Greece has taken a significant step towards growth by introducing a six-day working week. The latest regulation, which came into force on July 1st as part of the pro-business government of Prime Minister Kyriakos Mitsotakis, has been described as both “worker-friendly” and “deeply growth-orientated”. This bold move is expected to address the skilled worker shortage and boost productivity, potentially leading to a more robust economy.

Going against the grain

The post-pandemic world that teeters on recession has been embracing flexible working, with either remote or hybrid roles taking centre stage. Many companies worldwide also consider implementing shorter four-day work weeks to boost morale, productivity, and employee well-being.

However, this week, the Greek pro-business Prime Minister announced new legislation addressing unpaid overtime and undeclared work by establishing a six-day work week. The new law is necessary to address the shrinking population and skilled worker shortage, but could it help improve productivity?

Vicky Walker, Group Director of People at Westfield Health, told HR magazine: “A six-day work week might boost short-term productivity due to the increase in the number of hours, but it runs the risk of increasing presenteeism. Employees who are being overworked without adequate measures in place to protect their wellbeing could be more prone to errors, have decreased motivation and lower overall engagement.”

How did we end up here?

Before announcing this legislation, Mitsotakis described the projected demographic shift as a ‘ticking time bomb’. About half a million, mostly young, educated Greeks, are estimated to have emigrated since the near decade-long debt crisis erupted in late 2009.

The reaction

According to Eurostat, Greeks already work the longest hours in Europe, an average of 41 hours per week. However, many surveys have shown that they also get paid much less, with the opposition party often saying, “Bulgarian salaries in a country of British prices,” claiming that this has only increased the brain drain.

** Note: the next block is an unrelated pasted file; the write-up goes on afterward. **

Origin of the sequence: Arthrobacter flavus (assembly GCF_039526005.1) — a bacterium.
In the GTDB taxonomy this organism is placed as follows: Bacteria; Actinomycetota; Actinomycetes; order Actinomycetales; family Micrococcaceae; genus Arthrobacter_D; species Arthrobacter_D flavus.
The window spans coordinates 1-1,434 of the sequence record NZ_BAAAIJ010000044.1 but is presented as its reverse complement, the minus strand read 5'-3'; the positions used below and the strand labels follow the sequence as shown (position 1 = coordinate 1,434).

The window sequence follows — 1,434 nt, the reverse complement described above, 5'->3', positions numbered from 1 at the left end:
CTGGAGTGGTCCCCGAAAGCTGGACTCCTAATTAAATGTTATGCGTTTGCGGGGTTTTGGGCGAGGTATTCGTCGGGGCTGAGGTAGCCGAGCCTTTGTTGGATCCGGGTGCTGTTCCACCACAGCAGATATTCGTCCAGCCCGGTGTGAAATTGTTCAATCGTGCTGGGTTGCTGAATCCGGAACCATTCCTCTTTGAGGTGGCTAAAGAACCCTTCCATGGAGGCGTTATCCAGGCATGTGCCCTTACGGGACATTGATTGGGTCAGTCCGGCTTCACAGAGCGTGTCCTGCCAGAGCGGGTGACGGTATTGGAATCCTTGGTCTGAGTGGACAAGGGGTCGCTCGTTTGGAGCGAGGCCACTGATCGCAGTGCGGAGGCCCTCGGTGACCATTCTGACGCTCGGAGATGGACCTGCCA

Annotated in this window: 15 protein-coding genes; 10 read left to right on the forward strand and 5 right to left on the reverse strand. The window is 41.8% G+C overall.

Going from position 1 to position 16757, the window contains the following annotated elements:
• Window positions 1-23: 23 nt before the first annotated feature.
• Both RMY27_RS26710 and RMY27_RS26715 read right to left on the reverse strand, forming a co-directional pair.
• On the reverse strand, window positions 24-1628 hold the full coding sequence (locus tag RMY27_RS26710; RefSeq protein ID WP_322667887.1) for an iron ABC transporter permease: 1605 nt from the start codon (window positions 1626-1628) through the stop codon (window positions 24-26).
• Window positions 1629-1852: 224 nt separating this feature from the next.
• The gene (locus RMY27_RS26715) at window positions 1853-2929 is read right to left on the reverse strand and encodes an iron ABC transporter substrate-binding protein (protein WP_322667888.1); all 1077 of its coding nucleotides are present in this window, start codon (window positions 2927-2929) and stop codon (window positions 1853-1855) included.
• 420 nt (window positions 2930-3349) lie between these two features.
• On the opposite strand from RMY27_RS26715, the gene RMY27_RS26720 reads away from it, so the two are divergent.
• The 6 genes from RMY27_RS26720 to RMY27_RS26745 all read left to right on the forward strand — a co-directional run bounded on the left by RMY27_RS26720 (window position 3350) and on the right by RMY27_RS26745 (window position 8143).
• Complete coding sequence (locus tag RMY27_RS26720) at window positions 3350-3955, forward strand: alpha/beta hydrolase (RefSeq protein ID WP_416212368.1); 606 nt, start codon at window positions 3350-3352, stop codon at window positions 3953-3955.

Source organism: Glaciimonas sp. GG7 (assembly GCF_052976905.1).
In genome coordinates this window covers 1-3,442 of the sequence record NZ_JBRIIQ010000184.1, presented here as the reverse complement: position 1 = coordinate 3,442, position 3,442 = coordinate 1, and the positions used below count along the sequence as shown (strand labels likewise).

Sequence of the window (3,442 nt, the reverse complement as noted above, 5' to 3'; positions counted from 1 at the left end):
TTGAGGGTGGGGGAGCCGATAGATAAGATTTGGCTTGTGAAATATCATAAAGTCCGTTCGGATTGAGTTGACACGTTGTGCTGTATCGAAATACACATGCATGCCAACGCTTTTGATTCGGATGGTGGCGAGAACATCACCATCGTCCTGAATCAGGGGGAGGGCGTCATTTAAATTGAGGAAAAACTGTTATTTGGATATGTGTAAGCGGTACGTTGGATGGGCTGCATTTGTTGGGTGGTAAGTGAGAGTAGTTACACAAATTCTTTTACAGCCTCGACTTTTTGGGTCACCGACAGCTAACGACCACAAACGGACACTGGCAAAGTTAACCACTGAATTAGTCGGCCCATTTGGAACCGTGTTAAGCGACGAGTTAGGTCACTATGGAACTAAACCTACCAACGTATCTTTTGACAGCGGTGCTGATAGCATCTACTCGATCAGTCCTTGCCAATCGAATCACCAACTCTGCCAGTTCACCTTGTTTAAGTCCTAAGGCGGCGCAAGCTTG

Although the legislation only applies to private businesses providing round-the-clock services, staff in select industries and manufacturing facilities can work an additional two hours a day or an extra eight-hour shift, rewarded with a 40% top-up fee added to the daily wage.

Many people on pensions who have also been encouraged to work under the legislation have provided their comments on the situation:

“What the government is essentially saying is ‘go and work longer, we’ll turn a blind eye even if you are a pensioner. It knows that the majority of Greeks, on an average salary of €900, can only survive until the 20th of the month. This latest barbaric measure is not going to solve the fundamental problem of labour shortages and a lot of us feel it is very unfair to unemployed young Greeks who may never have a job” Grigoris Kalomoiris, Head of Union of Retired Teachers (Pesek)

Wondering where to go from here?

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